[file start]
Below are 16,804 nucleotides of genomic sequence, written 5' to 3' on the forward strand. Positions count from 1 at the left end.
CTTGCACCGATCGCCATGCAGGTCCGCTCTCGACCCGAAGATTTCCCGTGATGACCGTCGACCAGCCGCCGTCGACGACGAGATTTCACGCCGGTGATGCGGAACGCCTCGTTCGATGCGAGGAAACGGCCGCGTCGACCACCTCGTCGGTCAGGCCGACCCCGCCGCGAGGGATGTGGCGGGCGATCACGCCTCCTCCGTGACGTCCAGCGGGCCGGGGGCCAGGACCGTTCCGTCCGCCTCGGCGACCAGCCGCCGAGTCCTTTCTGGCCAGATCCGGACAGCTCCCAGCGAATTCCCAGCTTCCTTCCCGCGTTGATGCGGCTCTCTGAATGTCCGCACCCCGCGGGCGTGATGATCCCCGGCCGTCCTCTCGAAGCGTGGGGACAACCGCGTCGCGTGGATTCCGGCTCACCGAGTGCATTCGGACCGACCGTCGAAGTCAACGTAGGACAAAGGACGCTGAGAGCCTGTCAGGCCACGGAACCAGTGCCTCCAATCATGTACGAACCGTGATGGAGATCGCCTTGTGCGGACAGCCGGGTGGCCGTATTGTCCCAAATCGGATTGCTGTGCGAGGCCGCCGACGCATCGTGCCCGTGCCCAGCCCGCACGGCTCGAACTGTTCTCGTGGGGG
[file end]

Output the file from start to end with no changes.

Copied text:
Below are 16,804 nucleotides of genomic sequence, written 5' to 3' on the forward strand. Positions count from 1 at the left end.
CTTGCACCGATCGCCATGCAGGTCCGCTCTCGACCCGAAGATTTCCCGTGATGACCGTCGACCAGCCGCCGTCGACGACGAGATTTCACGCCGGTGATGCGGAACGCCTCGTTCGATGCGAGGAAACGGCCGCGTCGACCACCTCGTCGGTCAGGCCGACCCCGCCGCGAGGGATGTGGCGGGCGATCACGCCTCCTCCGTGACGTCCAGCGGGCCGGGGGCCAGGACCGTTCCGTCCGCCTCGGCGACCAGCCGCCGAGTCCTTTCTGGCCAGATCCGGACAGCTCCCAGCGAATTCCCAGCTTCCTTCCCGCGTTGATGCGGCTCTCTGAATGTCCGCACCCCGCGGGCGTGATGATCCCCGGCCGTCCTCTCGAAGCGTGGGGACAACCGCGTCGCGTGGATTCCGGCTCACCGAGTGCATTCGGACCGACCGTCGAAGTCAACGTAGGACAAAGGACGCTGAGAGCCTGTCAGGCCACGGAACCAGTGCCTCCAATCATGTACGAACCGTGATGGAGATCGCCTTGTGCGGACAGCCGGGTGGCCGTATTGTCCCAAATCGGATTGCTGTGCGAGGCCGCCGACGCATCGTGCCCGTGCCCAGCCCGCACGGCTCGAACTGTTCTCGTGGGGG